Agencies

[Federal Register Volume 86, Number 175 (Tuesday, September 14, 2021)]
[Notices]
[Pages 51111-51112]
From the Federal Register Online via the Government Publishing Office [www.gpo.gov]
[FR Doc No: 2021-19766]


-----------------------------------------------------------------------

DEPARTMENT OF AGRICULTURE

Forest Service


Information Collection: Urban Forest Engagement in Atlanta, GA

AGENCY: Forest Service, Agriculture (USDA).

ACTION: Notice; request for comment.

-----------------------------------------------------------------------

SUMMARY: In accordance with the Paperwork Reduction Act of 1995, the 
USDA Forest Service is seeking comments from all interested individuals 
and organizations on the extension with revisions of a currently 
approved information collection, Urban Forest Engagement in Atlanta, 
Georgia.

DATES: Comments must be received in writing on or before November 15, 
2021 to be assured of consideration. Comments received after that date 
will be considered to the extent practicable.

ADDRESSES: Commenters are encouraged to submit comments by email, if 
possible. You may submit comments by any of the following methods:
     Email: [email protected].
     Mail: Cassandra Johnson Gaither, Forestry Sciences Lab, 
320 Green Street, Athens, GA 30602.
     Hand Delivery/Courier: Cassandra Johnson Gaither, Forestry 
Sciences Lab, 320 Green Street, Athens, GA 30602.
     Facsimile: (706) 559-4266.
    The public may inspect comments received at Forestry Sciences Lab, 
320 Green Street, Athens, GA 30602, during normal business hours. 
Visitors are encouraged to call ahead to (706) 559-4270 to facilitate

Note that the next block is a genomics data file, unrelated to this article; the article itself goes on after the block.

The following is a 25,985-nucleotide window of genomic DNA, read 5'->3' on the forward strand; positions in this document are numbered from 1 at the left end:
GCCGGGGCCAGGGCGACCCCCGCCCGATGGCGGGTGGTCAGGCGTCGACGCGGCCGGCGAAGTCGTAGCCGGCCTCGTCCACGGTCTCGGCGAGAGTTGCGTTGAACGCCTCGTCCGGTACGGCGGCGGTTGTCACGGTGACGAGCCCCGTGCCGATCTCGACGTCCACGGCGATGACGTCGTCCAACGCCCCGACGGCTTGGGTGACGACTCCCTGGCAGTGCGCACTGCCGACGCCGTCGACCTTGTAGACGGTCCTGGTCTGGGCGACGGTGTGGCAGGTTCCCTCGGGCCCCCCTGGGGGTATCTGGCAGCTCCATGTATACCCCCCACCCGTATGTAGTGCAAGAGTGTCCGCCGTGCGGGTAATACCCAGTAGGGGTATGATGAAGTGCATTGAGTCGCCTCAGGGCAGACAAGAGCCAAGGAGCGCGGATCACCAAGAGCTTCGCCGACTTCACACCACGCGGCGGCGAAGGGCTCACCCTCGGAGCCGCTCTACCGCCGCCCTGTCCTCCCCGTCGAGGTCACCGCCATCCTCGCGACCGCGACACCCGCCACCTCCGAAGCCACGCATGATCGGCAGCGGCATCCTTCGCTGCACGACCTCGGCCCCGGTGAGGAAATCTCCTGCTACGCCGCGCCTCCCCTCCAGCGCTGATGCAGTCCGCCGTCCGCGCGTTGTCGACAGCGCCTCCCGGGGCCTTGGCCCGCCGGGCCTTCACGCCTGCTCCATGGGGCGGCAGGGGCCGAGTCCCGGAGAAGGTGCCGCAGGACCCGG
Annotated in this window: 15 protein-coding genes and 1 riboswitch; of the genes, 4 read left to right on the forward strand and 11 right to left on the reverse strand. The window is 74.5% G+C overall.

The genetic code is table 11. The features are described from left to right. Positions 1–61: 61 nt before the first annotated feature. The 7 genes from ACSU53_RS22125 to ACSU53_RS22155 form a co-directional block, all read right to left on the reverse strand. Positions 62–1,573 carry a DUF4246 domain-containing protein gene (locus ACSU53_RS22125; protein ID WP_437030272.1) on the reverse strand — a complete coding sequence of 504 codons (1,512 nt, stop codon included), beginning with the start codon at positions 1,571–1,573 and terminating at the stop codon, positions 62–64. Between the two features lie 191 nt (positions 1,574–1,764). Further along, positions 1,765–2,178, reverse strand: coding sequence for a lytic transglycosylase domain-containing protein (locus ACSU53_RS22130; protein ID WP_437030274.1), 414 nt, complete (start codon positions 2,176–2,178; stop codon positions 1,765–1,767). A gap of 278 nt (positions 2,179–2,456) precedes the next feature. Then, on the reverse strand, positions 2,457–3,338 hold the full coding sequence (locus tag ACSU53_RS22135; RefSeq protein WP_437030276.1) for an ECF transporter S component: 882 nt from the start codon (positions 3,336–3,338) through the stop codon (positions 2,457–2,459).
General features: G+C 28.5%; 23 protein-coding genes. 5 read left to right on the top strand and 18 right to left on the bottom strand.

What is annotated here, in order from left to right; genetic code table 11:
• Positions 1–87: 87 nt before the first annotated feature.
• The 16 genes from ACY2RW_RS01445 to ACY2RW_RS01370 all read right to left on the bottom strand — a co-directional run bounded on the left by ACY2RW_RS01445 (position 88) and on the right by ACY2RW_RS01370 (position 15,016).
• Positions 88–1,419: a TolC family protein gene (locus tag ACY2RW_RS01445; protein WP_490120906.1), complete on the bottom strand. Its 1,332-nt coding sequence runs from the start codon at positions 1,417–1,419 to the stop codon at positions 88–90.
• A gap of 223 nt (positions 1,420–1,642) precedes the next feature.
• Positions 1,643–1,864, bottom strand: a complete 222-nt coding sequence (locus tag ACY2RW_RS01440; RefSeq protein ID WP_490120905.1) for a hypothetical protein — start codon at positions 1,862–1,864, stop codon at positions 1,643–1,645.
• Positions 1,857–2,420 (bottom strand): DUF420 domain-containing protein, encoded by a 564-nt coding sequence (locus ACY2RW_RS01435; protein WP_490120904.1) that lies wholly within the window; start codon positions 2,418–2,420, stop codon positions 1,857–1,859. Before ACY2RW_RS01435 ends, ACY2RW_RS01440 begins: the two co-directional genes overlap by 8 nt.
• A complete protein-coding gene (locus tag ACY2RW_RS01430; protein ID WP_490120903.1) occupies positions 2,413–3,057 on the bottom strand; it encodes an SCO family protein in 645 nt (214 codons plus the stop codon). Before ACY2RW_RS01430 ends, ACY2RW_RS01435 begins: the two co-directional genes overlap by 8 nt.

entry to the building.

FOR FURTHER INFORMATION CONTACT: Cassandra Johnson Gaither, USDA Forest 
Service, Southern Research Station, by phone at (706) 559-4270 or email 
at [email protected]. Individuals who use telecommunication 
devices for the hearing-impaired (TDD) may call the Federal Relay 
Service (FRS) at 1-800-877-8339 twenty-four hours a day, every day of 
the year, including holidays.

SUPPLEMENTARY INFORMATION:
    Title: Urban Forest Engagement in Atlanta, GA.
    OMB Number: 0596-0237.
    Expiration Date of Approval: February 28, 2022.
    Type of Request: Extension with revisions of a currently approved 
information collection.
    Abstract: This information collection will continue to gather data 
on City of Atlanta residents' interest in and engagement with the urban 
forest in the city. This information collection focuses more narrowly 
on urban forest patches, a collection or stand of trees, in public 
spaces. Engagement is defined as residents' interest in and awareness 
of urban forest patches and resident participation in decisions about 
how the patches should be maintained or repurposed. The information 
collection also gathers data on social factors such as neighborhood 
transiency and perception of neighborhood conditions, conceptualized as 
collective efficacy and social cohesion. The neighborhood conditions 
data provides information on the broader context from which people make 
decisions about engaging with urban forest patches. If neighborhood